The Affordable Care Act (ACA) continues to drive changes in healthcare providers' strategies for treating and managing chronic conditions such as diabetes, obesity and heart failure, according to the Philadelphia Inquirer.
In the past the healthcare system treated such conditions on an episode-by-episode basis, with set Medicare reimbursements regardless of outcome. However, shifts to value-based payments have forced providers to focus on preventive care and early detection for those chronic conditions.
In many cases, this means providers now try to address sociodemographic factors such as food and housing access, tobacco use and substance abuse, and transportation access to manage population health, Steve Carson, vice president of clinical integration at Temple University Health System's Center for Population Health, told the publication.
Temple has allied with other area institutions such as Einstein Health System and the Philadelphia Corporation for Aging on a "bridge coordinator" program. Under this model, social workers connect with high-risk patients before discharge and stay in touch with them after they return home. Readmissions are down 35 percent for patients within the program, according to Carson.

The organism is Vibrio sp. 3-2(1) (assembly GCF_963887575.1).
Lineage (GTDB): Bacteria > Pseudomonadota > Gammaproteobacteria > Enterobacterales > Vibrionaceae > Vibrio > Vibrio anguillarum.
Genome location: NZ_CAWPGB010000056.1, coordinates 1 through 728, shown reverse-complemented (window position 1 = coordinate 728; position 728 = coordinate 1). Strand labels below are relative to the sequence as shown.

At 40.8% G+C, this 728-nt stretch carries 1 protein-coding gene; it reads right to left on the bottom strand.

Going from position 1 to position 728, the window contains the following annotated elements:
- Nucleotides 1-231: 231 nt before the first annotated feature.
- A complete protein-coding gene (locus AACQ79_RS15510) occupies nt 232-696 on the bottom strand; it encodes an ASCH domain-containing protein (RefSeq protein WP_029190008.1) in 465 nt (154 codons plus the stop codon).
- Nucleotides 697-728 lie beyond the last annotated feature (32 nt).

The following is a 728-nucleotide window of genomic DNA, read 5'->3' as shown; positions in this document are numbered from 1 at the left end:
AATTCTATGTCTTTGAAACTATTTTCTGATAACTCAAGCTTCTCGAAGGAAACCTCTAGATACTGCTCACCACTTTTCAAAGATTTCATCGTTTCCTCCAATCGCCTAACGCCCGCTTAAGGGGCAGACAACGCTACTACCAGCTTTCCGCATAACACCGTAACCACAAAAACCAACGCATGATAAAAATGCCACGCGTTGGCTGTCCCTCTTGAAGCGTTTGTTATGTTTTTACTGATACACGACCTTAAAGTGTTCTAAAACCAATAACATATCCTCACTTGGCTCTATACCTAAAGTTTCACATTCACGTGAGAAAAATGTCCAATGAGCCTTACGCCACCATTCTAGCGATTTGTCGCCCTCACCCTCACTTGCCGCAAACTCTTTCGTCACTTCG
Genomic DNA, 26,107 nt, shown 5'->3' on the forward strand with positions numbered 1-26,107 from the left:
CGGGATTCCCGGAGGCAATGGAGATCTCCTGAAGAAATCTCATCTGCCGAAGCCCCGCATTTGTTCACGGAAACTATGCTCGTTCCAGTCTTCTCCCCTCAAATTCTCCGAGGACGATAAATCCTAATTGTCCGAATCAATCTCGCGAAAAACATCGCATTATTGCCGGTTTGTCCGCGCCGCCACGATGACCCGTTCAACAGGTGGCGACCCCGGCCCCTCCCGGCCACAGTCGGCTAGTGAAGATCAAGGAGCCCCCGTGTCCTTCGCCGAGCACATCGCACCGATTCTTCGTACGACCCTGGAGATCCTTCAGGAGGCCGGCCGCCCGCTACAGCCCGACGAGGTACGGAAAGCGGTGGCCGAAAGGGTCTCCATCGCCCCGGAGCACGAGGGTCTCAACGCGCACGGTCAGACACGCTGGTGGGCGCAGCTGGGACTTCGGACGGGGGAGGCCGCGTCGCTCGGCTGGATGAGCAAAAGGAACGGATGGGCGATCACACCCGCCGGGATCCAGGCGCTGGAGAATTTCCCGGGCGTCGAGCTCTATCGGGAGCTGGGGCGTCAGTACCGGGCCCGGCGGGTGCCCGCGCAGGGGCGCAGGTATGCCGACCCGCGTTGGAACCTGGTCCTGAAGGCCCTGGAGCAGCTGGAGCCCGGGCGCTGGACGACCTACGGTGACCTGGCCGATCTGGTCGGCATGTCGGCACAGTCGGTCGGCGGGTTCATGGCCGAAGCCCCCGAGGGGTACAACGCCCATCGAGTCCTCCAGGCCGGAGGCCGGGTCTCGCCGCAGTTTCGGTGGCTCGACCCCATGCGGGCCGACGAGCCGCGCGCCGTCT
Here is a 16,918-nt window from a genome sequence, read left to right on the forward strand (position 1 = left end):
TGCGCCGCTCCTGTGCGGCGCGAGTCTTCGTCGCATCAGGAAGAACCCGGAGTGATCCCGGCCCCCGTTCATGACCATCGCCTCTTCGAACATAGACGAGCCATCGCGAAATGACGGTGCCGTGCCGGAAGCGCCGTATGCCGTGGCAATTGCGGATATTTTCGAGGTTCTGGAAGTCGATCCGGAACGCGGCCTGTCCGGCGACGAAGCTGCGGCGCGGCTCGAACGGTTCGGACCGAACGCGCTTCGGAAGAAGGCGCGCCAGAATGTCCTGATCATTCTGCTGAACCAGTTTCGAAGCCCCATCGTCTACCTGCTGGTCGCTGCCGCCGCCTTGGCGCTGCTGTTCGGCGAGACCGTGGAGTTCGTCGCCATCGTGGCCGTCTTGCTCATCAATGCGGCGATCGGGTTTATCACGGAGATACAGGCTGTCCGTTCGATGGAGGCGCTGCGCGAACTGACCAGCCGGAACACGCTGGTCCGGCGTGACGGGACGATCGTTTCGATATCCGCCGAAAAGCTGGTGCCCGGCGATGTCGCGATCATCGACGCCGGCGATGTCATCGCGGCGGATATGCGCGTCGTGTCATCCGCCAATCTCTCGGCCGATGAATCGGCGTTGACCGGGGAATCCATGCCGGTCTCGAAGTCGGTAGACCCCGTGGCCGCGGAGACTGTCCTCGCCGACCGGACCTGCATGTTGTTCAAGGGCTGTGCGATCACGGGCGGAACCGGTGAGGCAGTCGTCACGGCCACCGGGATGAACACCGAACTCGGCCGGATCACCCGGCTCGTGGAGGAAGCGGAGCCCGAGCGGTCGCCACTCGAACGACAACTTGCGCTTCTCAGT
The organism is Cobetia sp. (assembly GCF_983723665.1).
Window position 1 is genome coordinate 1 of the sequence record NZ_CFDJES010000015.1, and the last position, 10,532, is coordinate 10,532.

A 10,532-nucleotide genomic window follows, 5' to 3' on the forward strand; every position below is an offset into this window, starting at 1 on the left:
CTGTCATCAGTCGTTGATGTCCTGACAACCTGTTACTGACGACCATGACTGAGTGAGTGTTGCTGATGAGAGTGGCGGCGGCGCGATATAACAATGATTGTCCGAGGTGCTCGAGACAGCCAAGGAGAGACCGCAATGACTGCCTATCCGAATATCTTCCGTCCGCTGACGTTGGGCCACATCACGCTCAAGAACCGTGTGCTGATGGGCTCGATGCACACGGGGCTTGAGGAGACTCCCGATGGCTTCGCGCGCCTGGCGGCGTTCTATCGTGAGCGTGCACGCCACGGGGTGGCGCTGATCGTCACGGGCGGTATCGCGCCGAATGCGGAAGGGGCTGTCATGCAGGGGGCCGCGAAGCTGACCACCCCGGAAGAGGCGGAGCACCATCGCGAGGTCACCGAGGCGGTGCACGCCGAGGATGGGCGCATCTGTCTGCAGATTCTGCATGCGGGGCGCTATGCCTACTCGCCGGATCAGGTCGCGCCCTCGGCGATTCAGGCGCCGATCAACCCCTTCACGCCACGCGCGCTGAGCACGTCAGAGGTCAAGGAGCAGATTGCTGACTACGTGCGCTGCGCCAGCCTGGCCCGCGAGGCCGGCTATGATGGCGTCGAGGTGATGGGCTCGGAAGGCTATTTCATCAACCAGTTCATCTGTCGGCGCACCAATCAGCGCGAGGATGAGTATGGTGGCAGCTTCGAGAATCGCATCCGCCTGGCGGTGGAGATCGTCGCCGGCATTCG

Virtua Health System in Marlton, New Jersey, is exploring similar strategies, identifying high-risk patients and putting them in touch with community care managers, according to the article. Electronic health records are also a valuable tool for managing chronically ill patients due to their value for identifying high-risk patients in general, and which ones require more complex discharge planning, FierceEMR previously reported.
However, despite positive results for individual providers, it's too early to declare such programs a system-wide money-saver, healthcare economist Uwe Reinhardt told the Inquirer. Many primary care providers have been slow or reluctant to adopt formal chronic care management programs, and many have complained the process is more trouble than it's worth.
"The process doesn't work this quickly. We will probably need 10 years to determine its effectiveness," Reinhardt told the Inquirer. "The problem with Americans is we are extremely impatient people and we don't like to hear that some things take a lot longer to know."
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